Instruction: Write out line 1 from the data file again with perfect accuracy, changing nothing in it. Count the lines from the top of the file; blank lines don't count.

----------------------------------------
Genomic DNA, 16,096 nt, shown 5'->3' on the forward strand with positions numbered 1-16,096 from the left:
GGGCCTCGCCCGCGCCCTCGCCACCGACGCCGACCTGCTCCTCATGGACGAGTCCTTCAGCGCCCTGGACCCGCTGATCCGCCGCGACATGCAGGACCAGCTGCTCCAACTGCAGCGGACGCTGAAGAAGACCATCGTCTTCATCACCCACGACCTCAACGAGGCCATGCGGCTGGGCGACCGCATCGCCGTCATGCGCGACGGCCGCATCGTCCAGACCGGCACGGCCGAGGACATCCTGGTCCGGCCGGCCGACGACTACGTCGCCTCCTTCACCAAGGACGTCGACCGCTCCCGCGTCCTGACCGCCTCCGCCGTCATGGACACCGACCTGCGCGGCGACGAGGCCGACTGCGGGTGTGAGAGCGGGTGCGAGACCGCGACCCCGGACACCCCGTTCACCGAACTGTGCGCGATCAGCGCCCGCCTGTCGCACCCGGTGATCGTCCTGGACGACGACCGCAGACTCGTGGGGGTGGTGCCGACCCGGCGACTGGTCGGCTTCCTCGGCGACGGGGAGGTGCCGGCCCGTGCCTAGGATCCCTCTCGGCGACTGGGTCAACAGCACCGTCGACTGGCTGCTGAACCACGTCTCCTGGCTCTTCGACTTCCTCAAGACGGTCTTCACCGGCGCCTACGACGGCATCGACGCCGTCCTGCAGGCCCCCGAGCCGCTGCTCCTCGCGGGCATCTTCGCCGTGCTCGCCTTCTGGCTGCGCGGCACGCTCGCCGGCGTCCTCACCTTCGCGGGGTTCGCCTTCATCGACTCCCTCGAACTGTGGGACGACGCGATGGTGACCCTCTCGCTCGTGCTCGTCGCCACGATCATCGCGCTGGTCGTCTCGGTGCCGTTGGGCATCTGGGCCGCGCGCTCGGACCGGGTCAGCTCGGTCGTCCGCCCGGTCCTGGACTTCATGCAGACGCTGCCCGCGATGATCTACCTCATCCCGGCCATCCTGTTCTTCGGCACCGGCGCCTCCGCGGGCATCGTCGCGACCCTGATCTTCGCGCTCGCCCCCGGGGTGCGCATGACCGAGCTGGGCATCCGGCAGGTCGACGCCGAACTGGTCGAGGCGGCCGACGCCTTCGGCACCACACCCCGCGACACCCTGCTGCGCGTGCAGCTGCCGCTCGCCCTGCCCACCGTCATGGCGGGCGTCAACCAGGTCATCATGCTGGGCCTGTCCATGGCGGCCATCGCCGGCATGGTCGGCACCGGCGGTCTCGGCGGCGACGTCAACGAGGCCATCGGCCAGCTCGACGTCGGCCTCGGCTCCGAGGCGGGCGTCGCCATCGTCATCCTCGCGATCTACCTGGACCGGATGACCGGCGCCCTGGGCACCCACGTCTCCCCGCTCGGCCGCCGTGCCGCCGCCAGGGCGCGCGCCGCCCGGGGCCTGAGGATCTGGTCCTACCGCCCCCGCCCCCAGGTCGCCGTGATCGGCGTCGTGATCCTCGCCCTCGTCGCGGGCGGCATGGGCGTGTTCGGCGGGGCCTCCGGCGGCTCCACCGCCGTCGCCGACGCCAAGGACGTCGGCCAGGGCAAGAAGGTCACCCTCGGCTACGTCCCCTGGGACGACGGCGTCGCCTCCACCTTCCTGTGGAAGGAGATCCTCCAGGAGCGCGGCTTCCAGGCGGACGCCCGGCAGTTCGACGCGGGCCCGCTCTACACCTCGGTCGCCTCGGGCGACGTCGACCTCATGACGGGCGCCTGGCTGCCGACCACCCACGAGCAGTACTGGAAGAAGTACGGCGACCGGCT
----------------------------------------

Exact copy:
Genomic DNA, 16,096 nt, shown 5'->3' on the forward strand with positions numbered 1-16,096 from the left: